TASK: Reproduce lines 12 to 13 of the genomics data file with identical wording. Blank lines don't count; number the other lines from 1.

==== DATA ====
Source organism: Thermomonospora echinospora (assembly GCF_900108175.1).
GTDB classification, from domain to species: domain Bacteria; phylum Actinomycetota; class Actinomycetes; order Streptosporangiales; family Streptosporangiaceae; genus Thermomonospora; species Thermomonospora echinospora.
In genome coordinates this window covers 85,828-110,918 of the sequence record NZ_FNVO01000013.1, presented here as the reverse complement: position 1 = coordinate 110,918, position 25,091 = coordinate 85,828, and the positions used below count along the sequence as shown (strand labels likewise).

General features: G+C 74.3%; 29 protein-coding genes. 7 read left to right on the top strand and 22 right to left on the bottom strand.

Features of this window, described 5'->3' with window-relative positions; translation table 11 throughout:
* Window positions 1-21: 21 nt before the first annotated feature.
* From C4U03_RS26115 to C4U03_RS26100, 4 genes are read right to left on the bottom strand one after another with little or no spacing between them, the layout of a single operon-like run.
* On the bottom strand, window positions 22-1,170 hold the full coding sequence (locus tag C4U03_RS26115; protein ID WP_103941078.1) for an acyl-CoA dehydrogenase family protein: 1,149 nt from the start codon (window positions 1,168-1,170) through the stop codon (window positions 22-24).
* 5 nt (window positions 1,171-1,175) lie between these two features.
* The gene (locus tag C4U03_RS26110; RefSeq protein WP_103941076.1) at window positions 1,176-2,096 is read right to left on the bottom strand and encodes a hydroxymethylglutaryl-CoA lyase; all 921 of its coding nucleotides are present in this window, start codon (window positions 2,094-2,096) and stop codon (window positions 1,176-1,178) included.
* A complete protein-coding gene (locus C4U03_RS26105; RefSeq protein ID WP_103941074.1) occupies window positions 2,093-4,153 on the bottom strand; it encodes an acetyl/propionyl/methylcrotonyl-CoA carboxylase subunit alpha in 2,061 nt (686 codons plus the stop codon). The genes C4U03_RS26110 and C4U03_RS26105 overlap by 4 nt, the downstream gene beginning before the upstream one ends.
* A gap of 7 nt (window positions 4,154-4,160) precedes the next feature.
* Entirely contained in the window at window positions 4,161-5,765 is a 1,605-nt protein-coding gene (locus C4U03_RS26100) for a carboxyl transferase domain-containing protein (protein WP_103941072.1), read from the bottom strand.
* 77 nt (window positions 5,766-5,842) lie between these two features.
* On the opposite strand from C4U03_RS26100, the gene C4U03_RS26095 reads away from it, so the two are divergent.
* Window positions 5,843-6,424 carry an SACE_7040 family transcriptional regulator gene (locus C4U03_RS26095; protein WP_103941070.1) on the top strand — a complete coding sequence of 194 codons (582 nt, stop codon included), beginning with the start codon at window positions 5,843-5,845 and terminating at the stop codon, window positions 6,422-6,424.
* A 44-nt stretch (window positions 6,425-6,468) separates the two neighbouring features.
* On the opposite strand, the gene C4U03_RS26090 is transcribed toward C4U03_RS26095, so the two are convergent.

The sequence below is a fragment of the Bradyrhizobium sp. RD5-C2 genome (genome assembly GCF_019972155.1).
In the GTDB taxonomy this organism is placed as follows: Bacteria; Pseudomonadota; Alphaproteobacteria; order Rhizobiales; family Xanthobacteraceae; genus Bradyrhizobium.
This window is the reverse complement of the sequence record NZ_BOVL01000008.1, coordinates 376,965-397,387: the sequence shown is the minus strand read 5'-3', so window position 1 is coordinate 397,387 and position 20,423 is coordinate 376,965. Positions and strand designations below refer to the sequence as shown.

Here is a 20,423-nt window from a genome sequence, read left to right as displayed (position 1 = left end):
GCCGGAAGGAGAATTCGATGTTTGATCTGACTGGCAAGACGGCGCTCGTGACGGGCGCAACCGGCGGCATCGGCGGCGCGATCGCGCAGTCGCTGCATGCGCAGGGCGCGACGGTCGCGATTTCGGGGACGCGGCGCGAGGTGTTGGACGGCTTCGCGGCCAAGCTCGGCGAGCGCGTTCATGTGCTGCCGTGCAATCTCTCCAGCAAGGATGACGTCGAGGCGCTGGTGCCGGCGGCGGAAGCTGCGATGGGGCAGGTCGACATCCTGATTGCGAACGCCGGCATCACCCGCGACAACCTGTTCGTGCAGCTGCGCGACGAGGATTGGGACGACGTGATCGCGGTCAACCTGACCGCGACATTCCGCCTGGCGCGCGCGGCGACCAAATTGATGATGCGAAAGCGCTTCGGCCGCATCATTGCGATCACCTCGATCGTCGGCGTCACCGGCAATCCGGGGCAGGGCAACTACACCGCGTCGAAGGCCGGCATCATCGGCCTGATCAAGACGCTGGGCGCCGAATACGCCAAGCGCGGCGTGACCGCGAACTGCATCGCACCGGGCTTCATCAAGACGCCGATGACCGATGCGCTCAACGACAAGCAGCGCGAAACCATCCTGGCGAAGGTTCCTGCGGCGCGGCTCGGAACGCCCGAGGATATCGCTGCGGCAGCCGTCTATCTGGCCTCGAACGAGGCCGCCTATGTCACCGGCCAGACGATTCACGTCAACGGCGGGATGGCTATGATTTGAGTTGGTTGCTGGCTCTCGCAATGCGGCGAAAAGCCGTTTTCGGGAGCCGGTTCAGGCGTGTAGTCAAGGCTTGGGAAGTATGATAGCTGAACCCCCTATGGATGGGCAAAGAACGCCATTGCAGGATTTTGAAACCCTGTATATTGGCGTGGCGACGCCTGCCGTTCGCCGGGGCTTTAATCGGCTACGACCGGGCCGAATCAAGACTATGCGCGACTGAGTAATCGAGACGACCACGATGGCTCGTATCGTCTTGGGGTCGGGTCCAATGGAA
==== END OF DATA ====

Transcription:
* A gap of 7 nt (window positions 4,154-4,160) precedes the next feature.
* Entirely contained in the window at window positions 4,161-5,765 is a 1,605-nt protein-coding gene (locus C4U03_RS26100) for a carboxyl transferase domain-containing protein (protein WP_103941072.1), read from the bottom strand.